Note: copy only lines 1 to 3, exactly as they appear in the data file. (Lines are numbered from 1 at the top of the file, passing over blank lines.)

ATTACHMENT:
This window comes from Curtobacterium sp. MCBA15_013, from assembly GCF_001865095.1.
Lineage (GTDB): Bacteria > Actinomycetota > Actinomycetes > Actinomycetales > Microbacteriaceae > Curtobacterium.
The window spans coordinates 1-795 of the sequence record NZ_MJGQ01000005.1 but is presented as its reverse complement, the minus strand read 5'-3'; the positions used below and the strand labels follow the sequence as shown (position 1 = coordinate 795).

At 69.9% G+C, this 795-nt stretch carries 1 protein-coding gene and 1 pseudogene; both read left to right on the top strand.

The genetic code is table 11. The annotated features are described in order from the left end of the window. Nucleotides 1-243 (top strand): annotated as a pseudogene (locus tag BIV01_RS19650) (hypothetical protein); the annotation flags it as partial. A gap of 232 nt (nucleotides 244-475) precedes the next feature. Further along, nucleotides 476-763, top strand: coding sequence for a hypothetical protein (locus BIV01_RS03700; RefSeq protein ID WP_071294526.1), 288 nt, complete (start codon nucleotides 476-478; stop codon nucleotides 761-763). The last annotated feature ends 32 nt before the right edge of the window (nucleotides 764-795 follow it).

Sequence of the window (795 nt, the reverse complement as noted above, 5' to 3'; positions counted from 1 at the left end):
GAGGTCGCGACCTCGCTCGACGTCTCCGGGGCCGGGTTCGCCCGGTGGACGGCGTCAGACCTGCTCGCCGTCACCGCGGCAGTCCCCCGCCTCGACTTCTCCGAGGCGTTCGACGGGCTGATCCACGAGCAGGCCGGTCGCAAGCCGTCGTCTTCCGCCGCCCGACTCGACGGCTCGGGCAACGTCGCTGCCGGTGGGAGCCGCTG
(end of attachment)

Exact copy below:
This window comes from Curtobacterium sp. MCBA15_013, from assembly GCF_001865095.1.
Lineage (GTDB): Bacteria > Actinomycetota > Actinomycetes > Actinomycetales > Microbacteriaceae > Curtobacterium.
The window spans coordinates 1-795 of the sequence record NZ_MJGQ01000005.1 but is presented as its reverse complement, the minus strand read 5'-3'; the positions used below and the strand labels follow the sequence as shown (position 1 = coordinate 795).